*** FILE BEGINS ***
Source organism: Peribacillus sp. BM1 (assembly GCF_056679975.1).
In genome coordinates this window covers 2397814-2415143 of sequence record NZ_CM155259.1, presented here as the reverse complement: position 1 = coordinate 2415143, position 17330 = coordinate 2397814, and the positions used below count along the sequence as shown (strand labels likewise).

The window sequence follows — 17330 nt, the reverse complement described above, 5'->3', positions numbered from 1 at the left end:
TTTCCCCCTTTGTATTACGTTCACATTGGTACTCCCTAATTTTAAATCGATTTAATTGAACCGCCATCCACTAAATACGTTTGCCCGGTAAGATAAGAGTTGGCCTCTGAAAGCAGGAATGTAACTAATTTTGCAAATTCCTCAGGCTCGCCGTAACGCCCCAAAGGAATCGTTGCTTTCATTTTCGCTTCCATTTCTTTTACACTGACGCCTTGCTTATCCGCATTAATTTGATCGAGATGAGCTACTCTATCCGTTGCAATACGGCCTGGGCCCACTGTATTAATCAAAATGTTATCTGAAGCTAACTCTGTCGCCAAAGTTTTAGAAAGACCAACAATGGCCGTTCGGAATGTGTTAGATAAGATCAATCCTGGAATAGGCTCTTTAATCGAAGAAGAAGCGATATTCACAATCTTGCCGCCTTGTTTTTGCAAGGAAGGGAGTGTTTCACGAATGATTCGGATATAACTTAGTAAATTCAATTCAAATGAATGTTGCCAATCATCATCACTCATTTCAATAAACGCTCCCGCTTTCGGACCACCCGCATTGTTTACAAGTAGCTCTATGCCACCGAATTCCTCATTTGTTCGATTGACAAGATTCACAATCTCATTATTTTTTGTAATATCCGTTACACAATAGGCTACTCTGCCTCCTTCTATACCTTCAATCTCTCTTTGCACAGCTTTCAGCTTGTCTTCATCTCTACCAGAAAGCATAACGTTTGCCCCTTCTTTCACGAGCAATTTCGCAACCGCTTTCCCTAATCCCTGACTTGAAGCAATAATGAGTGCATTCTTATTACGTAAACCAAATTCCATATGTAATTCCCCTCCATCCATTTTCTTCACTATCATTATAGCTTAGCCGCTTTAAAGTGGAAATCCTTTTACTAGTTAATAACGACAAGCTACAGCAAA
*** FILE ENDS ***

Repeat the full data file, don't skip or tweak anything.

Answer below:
Source organism: Peribacillus sp. BM1 (assembly GCF_056679975.1).
In genome coordinates this window covers 2397814-2415143 of sequence record NZ_CM155259.1, presented here as the reverse complement: position 1 = coordinate 2415143, position 17330 = coordinate 2397814, and the positions used below count along the sequence as shown (strand labels likewise).

The window sequence follows — 17330 nt, the reverse complement described above, 5'->3', positions numbered from 1 at the left end:
TTTCCCCCTTTGTATTACGTTCACATTGGTACTCCCTAATTTTAAATCGATTTAATTGAACCGCCATCCACTAAATACGTTTGCCCGGTAAGATAAGAGTTGGCCTCTGAAAGCAGGAATGTAACTAATTTTGCAAATTCCTCAGGCTCGCCGTAACGCCCCAAAGGAATCGTTGCTTTCATTTTCGCTTCCATTTCTTTTACACTGACGCCTTGCTTATCCGCATTAATTTGATCGAGATGAGCTACTCTATCCGTTGCAATACGGCCTGGGCCCACTGTATTAATCAAAATGTTATCTGAAGCTAACTCTGTCGCCAAAGTTTTAGAAAGACCAACAATGGCCGTTCGGAATGTGTTAGATAAGATCAATCCTGGAATAGGCTCTTTAATCGAAGAAGAAGCGATATTCACAATCTTGCCGCCTTGTTTTTGCAAGGAAGGGAGTGTTTCACGAATGATTCGGATATAACTTAGTAAATTCAATTCAAATGAATGTTGCCAATCATCATCACTCATTTCAATAAACGCTCCCGCTTTCGGACCACCCGCATTGTTTACAAGTAGCTCTATGCCACCGAATTCCTCATTTGTTCGATTGACAAGATTCACAATCTCATTATTTTTTGTAATATCCGTTACACAATAGGCTACTCTGCCTCCTTCTATACCTTCAATCTCTCTTTGCACAGCTTTCAGCTTGTCTTCATCTCTACCAGAAAGCATAACGTTTGCCCCTTCTTTCACGAGCAATTTCGCAACCGCTTTCCCTAATCCCTGACTTGAAGCAATAATGAGTGCATTCTTATTACGTAAACCAAATTCCATATGTAATTCCCCTCCATCCATTTTCTTCACTATCATTATAGCTTAGCCGCTTTAAAGTGGAAATCCTTTTACTAGTTAATAACGACAAGCTACAGCAAA